So, the plants have decided to throw shear numbers at us! They sacrifice many in the hope that a few escape.
kevinrtrs
1.8 / 5 (5) Jul 31, 2012
Once one reads the heading of the article, there is of course the natural temptation to make plant into some kind of sentient beings that should not be touched. This is the logical conclusion one gets to just reading the comments made above.
I'm just so waiting for the green-fanatic that wants to set up protection for the rights of plants. Wonder what we'll have to eat then?
Satene
1 / 5 (2) Jul 31, 2012
I'm just so waiting for the green-fanatic that wants to set up protection for the rights of plants
Blue fanatics apparently came first...
roboferret
4 / 5 (4) Jul 31, 2012
We already knew plants were sensitive to light.
We already knew some plants were sensitive to touch.
We already knew plants signalled using pheremones.

Calling this "senses" isn't a discovery, its semantics.

It isn't a scientific paper - the guy is trying to shift a paperback. It might be an interesting book, but it's hard to detect anything novel from the synposis.
Shootist
3 / 5 (2) Jul 31, 2012
What a joke. Try to tell that to the settlers who chop, pull, bulldoze, burn Palestinians' olive trees...but I guess, that's one exception. Those tree don't count.


Hit the report button on this political crapmeister.
kochevnik
1 / 5 (2) Aug 01, 2012
A corollary of the Tel Aviv study proved that Palestinian plants do not see, smell, feel, or taste and should be bulldozed.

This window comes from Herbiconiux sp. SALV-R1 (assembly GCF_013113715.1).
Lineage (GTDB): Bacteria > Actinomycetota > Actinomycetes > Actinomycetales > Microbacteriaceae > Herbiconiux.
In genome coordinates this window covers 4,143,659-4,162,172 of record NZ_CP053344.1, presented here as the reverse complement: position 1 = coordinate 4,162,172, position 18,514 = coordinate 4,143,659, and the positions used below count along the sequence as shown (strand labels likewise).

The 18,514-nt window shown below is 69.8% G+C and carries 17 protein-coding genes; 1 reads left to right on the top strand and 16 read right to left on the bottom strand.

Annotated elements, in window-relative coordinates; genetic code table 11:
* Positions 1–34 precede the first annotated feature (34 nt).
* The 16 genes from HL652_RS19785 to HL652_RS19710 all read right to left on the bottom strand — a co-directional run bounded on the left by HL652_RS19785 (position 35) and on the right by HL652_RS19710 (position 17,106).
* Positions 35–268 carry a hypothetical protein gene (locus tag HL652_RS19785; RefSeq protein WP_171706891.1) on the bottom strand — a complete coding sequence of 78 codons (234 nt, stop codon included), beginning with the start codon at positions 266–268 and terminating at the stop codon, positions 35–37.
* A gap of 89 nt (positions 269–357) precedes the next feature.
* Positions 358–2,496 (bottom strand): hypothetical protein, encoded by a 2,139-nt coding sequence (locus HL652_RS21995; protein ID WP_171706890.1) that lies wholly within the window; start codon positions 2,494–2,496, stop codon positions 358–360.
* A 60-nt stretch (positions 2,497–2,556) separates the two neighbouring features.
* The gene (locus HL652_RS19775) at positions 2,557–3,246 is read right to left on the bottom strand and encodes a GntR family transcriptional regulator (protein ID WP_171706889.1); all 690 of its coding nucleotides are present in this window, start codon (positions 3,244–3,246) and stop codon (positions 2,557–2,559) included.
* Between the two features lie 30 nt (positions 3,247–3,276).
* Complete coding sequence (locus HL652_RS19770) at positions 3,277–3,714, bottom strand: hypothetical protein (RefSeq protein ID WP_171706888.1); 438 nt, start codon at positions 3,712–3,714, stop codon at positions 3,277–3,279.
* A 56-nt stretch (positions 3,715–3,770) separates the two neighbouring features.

senaka_warnasuriya
3 / 5 (2) Aug 05, 2012
does it mean that plants are conscious?
Bewia
1 / 5 (1) Aug 05, 2012
It depends how the consciousness is defined. If its defined like way, in which objects reflect to change of external conditions, then even the bacteria and massive particles reflect to the gradients of fields, which are surrounding them. IMO consciousness could be defined like state of awareness, which enables to decide whether to react to the change of conditions or not in autonomous way. In this sense the plants aren't conscious, because they do react like automata: when some change happens, then the corresponding reaction always happens. But we can find some examples, when the reaction of plants is triggered with particular combination of conditions only... The purpose of this post isn't therefore to postulate some ultimate claims about plants - rather to bring the reflection about how commonly used concepts (consciousness, intelligence) are actually defined.
thematrix606
3.7 / 5 (3) Aug 08, 2012
And thus, forcing vegetarians everywhere, to switch to consuming air only and chewing on ice blocks.

xD